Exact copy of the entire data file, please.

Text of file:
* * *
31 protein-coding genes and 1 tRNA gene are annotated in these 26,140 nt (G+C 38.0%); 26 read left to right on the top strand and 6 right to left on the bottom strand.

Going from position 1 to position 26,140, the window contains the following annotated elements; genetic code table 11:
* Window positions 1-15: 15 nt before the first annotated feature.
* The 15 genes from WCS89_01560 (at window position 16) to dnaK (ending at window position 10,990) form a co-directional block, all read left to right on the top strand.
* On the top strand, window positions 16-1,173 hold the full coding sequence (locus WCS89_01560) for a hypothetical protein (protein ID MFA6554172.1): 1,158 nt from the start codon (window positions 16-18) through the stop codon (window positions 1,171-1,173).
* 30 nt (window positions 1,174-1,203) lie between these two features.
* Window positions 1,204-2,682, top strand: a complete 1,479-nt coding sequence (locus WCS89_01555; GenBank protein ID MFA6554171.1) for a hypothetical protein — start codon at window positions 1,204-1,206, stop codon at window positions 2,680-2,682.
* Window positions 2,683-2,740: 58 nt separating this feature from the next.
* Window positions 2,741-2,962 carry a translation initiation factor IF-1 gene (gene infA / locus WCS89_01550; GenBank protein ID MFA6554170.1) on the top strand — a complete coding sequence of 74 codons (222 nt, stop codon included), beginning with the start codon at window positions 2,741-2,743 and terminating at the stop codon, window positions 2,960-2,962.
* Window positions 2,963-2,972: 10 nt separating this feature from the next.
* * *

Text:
31 protein-coding genes and 1 tRNA gene are annotated in these 26,140 nt (G+C 38.0%); 26 read left to right on the top strand and 6 right to left on the bottom strand.

Going from position 1 to position 26,140, the window contains the following annotated elements; genetic code table 11:
* Window positions 1-15: 15 nt before the first annotated feature.
* The 15 genes from WCS89_01560 (at window position 16) to dnaK (ending at window position 10,990) form a co-directional block, all read left to right on the top strand.
* On the top strand, window positions 16-1,173 hold the full coding sequence (locus WCS89_01560) for a hypothetical protein (protein ID MFA6554172.1): 1,158 nt from the start codon (window positions 16-18) through the stop codon (window positions 1,171-1,173).
* 30 nt (window positions 1,174-1,203) lie between these two features.
* Window positions 1,204-2,682, top strand: a complete 1,479-nt coding sequence (locus WCS89_01555; GenBank protein ID MFA6554171.1) for a hypothetical protein — start codon at window positions 1,204-1,206, stop codon at window positions 2,680-2,682.
* Window positions 2,683-2,740: 58 nt separating this feature from the next.
* Window positions 2,741-2,962 carry a translation initiation factor IF-1 gene (gene infA / locus WCS89_01550; GenBank protein ID MFA6554170.1) on the top strand — a complete coding sequence of 74 codons (222 nt, stop codon included), beginning with the start codon at window positions 2,741-2,743 and terminating at the stop codon, window positions 2,960-2,962.
* Window positions 2,963-2,972: 10 nt separating this feature from the next.